Wednesday, September 30, 2009

The Library

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Mason Brown

Professor Spohn

Response/Process Paper 5

Writing Seminar II sec. D


The Library

I have never been in a university library before. Or rather, I have never been in such a library and had access to its sacred shelves; its mysterious vaults of knowledge. I found the experience to be simultaneously thrilling and overwhelming: giddily roaming the stacks, clutching my bibliography like a drunk with his car keys, I was lost in a world of wonder.

I managed to find several items on my list: “Music of the Common Tongue”, by Christopher Small, a study of the African contribution to American music; “Singing the Master”, by Roger D, Abrahams, about early African-American culture; and a very interesting study of the “Iconography of Music in African-American Culture”, called “Images”, by Eileen Southern and Josephine Wright. I also tried my hand at searching the article databases and turned up three musicological papers that I think will help me: “American Fiddle Tunes and the Historic-Geographic Method”, by Chris Goertzen; “George P. Knauff's Virginia Reels and Fiddling in the Antebellum South”, by Goertzen with Alan Jabbour; and “Black Musicians in Appalachia: An Introduction to Affrilachian Music”, by Fred J. Hay.

Now I feel that I am adrift on a great sea of information: the tiny raft of my thesis being beaten apart by factual whitecaps, born on a heavy swell of data. I hear the surf breaking on a lee-shore of irrelevance. Should I abandon my fragile craft and swim for it? I try to make peace with my God and prepare for death.

Right Action

Mason Brown

Professor Jobson

Rel 150: Buddhist Journey of Transformation, Sec. A

“Right Action”


Right Action

Right Action is not best considered on its own. It is a facet of the Noble Eightfold Path of the Buddha. The Eightfold Path is a unitary whole. It is not complete without all of its elements. Any one aspect of this Path is insufficient, in and of itself, to lead to enlightenment, but it is instructive to consider these facets one at a time to better understand them.

The Four Noble Truths, the primary teachings of the Buddha, are thus: Suffering (duḥkha), which is existence ; the Cause (samudaya) of suffering, which is thirst (tṛṣṇa); the Cessation (nirohda) of suffering, which is possible, and the Way (mārga) to end suffering, which is the Eightfold Path . The Eightfold Path consists of Right Understanding, Right Thought, Right Speech, Right Action, Right Livelihood, Right Effort. Right Mindfulness, and Right Concentration. Of all these aspects of the Eightfold Path, Right Action is possibly the most all-encompassing. It can cover many, if not all, of the others.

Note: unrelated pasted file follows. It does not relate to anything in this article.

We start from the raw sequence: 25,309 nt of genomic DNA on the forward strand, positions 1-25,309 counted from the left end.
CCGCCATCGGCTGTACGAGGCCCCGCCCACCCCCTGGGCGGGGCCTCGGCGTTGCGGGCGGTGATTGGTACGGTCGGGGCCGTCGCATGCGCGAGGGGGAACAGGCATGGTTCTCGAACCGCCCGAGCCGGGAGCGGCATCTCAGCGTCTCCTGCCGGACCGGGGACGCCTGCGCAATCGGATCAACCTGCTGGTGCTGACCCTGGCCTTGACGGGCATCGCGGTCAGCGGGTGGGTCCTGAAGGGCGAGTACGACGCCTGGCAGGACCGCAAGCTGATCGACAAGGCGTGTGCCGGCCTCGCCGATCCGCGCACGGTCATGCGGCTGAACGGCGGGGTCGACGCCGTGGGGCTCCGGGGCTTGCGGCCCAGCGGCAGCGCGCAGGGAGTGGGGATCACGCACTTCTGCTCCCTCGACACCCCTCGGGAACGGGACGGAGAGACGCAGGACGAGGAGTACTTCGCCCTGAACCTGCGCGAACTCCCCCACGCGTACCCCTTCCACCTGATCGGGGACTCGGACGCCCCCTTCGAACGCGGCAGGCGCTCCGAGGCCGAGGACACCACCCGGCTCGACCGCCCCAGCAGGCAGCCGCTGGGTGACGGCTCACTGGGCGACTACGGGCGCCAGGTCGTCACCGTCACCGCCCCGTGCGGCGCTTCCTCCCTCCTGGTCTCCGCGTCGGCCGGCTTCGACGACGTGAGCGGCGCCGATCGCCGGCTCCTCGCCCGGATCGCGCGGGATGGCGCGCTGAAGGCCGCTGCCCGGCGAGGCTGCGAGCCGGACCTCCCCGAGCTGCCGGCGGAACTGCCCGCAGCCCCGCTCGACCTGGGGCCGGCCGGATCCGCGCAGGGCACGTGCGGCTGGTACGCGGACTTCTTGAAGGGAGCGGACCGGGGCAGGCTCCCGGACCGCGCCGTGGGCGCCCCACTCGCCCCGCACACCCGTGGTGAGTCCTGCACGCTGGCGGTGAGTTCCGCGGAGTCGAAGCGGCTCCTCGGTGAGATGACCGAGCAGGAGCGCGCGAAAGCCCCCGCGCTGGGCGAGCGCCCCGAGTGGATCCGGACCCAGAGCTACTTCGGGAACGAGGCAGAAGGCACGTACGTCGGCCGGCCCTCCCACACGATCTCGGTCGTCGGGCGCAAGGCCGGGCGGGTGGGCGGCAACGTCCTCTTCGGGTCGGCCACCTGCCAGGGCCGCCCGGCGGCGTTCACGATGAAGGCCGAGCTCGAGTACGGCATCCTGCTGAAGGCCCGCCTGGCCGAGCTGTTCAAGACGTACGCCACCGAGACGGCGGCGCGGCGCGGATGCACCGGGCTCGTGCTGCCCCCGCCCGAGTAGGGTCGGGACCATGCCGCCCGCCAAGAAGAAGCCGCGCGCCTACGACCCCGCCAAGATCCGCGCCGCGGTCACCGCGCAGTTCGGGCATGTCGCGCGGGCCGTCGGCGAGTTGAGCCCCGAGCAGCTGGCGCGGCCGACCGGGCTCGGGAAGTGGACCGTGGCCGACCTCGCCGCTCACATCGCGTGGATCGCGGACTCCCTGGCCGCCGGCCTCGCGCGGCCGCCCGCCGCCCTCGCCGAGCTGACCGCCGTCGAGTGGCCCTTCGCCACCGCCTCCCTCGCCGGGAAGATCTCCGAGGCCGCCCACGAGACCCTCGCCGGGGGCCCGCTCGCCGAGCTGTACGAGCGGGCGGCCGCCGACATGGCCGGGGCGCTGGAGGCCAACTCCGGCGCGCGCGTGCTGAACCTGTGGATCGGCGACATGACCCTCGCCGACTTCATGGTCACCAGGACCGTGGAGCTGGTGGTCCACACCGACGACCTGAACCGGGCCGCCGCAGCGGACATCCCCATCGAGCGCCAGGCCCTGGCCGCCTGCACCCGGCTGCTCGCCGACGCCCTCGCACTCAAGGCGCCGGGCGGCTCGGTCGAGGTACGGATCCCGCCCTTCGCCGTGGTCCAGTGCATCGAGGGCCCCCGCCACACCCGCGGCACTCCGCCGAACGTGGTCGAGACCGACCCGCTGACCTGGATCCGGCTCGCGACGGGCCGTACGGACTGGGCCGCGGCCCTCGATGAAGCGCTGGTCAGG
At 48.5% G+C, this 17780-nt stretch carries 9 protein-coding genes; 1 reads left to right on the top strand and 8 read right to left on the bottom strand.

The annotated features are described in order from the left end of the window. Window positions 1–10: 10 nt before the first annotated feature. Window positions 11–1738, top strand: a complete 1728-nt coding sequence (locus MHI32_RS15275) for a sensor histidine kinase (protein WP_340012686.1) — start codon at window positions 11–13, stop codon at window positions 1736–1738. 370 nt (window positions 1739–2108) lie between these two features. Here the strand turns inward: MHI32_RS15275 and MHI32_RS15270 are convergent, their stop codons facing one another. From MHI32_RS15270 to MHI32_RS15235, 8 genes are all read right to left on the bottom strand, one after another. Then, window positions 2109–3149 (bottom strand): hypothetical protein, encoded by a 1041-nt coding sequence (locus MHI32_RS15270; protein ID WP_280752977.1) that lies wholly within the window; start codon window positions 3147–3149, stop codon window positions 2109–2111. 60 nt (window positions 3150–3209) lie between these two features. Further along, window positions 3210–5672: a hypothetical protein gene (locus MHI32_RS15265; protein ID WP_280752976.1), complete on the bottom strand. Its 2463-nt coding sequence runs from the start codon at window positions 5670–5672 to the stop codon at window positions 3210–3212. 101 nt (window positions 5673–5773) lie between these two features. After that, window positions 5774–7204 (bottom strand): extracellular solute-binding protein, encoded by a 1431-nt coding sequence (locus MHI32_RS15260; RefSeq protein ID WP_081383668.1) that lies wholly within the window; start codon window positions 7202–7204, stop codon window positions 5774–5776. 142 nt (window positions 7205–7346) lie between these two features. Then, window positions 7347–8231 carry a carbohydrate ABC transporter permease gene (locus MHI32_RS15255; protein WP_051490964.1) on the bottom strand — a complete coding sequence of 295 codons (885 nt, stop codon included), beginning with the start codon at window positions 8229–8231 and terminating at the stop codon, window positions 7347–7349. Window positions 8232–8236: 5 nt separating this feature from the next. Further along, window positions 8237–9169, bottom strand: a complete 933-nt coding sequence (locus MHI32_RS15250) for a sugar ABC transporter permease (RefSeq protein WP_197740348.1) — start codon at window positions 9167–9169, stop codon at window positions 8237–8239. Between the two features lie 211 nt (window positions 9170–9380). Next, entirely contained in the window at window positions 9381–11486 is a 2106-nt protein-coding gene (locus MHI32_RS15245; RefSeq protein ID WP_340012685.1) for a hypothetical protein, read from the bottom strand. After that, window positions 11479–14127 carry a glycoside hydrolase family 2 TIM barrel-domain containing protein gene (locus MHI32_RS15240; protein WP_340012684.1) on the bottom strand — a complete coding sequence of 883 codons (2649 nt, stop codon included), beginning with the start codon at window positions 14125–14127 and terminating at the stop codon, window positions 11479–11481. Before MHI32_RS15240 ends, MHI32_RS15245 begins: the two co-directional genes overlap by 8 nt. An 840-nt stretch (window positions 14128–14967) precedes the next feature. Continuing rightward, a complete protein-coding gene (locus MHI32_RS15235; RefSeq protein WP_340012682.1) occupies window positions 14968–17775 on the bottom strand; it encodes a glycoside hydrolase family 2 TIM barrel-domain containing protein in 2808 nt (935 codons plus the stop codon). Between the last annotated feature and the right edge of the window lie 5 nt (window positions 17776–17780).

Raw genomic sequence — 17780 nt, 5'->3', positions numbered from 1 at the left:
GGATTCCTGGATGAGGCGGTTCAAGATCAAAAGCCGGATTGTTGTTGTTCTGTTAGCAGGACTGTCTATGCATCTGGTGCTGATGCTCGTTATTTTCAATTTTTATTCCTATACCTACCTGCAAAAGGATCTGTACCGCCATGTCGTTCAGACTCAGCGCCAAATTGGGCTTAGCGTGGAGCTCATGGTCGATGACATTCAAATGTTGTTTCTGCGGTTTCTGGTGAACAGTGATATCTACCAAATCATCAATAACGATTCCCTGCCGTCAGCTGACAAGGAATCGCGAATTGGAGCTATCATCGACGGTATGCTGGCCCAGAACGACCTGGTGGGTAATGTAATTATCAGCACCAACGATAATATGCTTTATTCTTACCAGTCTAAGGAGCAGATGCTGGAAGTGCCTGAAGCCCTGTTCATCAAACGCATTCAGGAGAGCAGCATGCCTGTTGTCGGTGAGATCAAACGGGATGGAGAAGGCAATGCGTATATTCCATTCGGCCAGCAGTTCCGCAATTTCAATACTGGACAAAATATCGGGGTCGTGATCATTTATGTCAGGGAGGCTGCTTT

The way I have been taught to view aspects of the path, such as Right Action, is not as rules or strictures to be adhered to, but as descriptions of reality, and at the same time, tools for thinking more deeply about the implications and consequences of my actions. My teacher, Hojo-sama Keibun Otokawa, had a story that illustrates this: his new-born son was asleep when Hojo-sama saw a mosquito feeding on the baby. Hojo-sama was recently out of the monastery, and had just taken over as abbot of his family temple, and was very earnest and pious as a Buddhist. He was therefore very conflicted over whether to swat the mosquito, sparing his son the pain of a bite, or to spare the mosquito and allow it to make it's living in the way nature intended. There was no perfect solution. He ended up killing the mosquito, but only after deep consideration of the nature of reality, within the framework of Right Action.

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Mitchell, Donald W. Buddhism—Introducing the Buddhist Experience. New York: Oxford University Press, 2008.

Rahula, Walpola. What the Buddha Taught. New York: Grove Press, 1974

Breaking Out of the Cocoon

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Mason Brown

Professor Miller

Contemplative Learning Seminar Sec. F

Preparation Paper 4--Breaking Out of the Cocoon


When confronted with the environmental degradation of the natural world, we aresometimes tempted to enclose ourselves in a cocoon of selfishness and denial. Referring to chapters 7 & 8 in The Sacred Path of the Warrior, and to either the article by Joanna Macy or the one by David Abram, how will you break out of the cocoon and become more “green?” What will you do to heal our relationship with the sacredness of the natural world?

The cocoon is a very powerful image that Trungpa uses to describe the cowardly tendency of human beings to protect themselves. He says:

The way of cowardice is to embed ourselves in this cocoon, in which we perpetuate our habitual patterns. When we are constantly recreating our basic patterns of behavior and thought, we never have to leap into fresh air or onto fresh ground. Instead, we wrap ourselves in our own dark environment, where our only companion is the smell of our own sweat.(52)